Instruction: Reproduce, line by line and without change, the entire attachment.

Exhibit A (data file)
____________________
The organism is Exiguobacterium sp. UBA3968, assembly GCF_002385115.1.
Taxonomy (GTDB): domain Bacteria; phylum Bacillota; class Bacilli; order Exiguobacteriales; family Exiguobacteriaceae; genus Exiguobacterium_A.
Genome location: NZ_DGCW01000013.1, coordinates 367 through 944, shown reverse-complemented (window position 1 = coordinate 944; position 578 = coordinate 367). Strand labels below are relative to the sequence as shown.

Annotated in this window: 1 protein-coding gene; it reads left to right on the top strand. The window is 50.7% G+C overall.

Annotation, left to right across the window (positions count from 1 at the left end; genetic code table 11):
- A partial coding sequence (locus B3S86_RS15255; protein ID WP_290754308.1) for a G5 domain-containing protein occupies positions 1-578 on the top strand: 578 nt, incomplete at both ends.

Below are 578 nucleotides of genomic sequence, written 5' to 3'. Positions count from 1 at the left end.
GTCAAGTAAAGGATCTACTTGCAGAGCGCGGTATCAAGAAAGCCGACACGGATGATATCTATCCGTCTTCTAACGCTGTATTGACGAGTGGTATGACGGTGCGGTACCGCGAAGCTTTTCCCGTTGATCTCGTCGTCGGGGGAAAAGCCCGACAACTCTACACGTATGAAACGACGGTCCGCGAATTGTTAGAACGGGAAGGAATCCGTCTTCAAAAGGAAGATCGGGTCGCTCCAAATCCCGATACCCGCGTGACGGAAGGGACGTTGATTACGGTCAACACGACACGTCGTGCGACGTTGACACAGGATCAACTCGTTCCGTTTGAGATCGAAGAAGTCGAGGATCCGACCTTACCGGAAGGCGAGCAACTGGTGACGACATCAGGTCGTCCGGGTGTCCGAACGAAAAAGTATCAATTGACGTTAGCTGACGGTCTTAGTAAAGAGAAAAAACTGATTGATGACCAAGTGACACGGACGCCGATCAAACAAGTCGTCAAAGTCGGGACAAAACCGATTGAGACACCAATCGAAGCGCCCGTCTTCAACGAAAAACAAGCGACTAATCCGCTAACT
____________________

The organism is Exiguobacterium sp. UBA3968, assembly GCF_002385115.1.
Taxonomy (GTDB): domain Bacteria; phylum Bacillota; class Bacilli; order Exiguobacteriales; family Exiguobacteriaceae; genus Exiguobacterium_A.
Genome location: NZ_DGCW01000013.1, coordinates 367 through 944, shown reverse-complemented (window position 1 = coordinate 944; position 578 = coordinate 367). Strand labels below are relative to the sequence as shown.

Annotated in this window: 1 protein-coding gene; it reads left to right on the top strand. The window is 50.7% G+C overall.

Annotation, left to right across the window (positions count from 1 at the left end; genetic code table 11):
- A partial coding sequence (locus B3S86_RS15255; protein ID WP_290754308.1) for a G5 domain-containing protein occupies positions 1-578 on the top strand: 578 nt, incomplete at both ends.

Below are 578 nucleotides of genomic sequence, written 5' to 3'. Positions count from 1 at the left end.
GTCAAGTAAAGGATCTACTTGCAGAGCGCGGTATCAAGAAAGCCGACACGGATGATATCTATCCGTCTTCTAACGCTGTATTGACGAGTGGTATGACGGTGCGGTACCGCGAAGCTTTTCCCGTTGATCTCGTCGTCGGGGGAAAAGCCCGACAACTCTACACGTATGAAACGACGGTCCGCGAATTGTTAGAACGGGAAGGAATCCGTCTTCAAAAGGAAGATCGGGTCGCTCCAAATCCCGATACCCGCGTGACGGAAGGGACGTTGATTACGGTCAACACGACACGTCGTGCGACGTTGACACAGGATCAACTCGTTCCGTTTGAGATCGAAGAAGTCGAGGATCCGACCTTACCGGAAGGCGAGCAACTGGTGACGACATCAGGTCGTCCGGGTGTCCGAACGAAAAAGTATCAATTGACGTTAGCTGACGGTCTTAGTAAAGAGAAAAAACTGATTGATGACCAAGTGACACGGACGCCGATCAAACAAGTCGTCAAAGTCGGGACAAAACCGATTGAGACACCAATCGAAGCGCCCGTCTTCAACGAAAAACAAGCGACTAATCCGCTAACT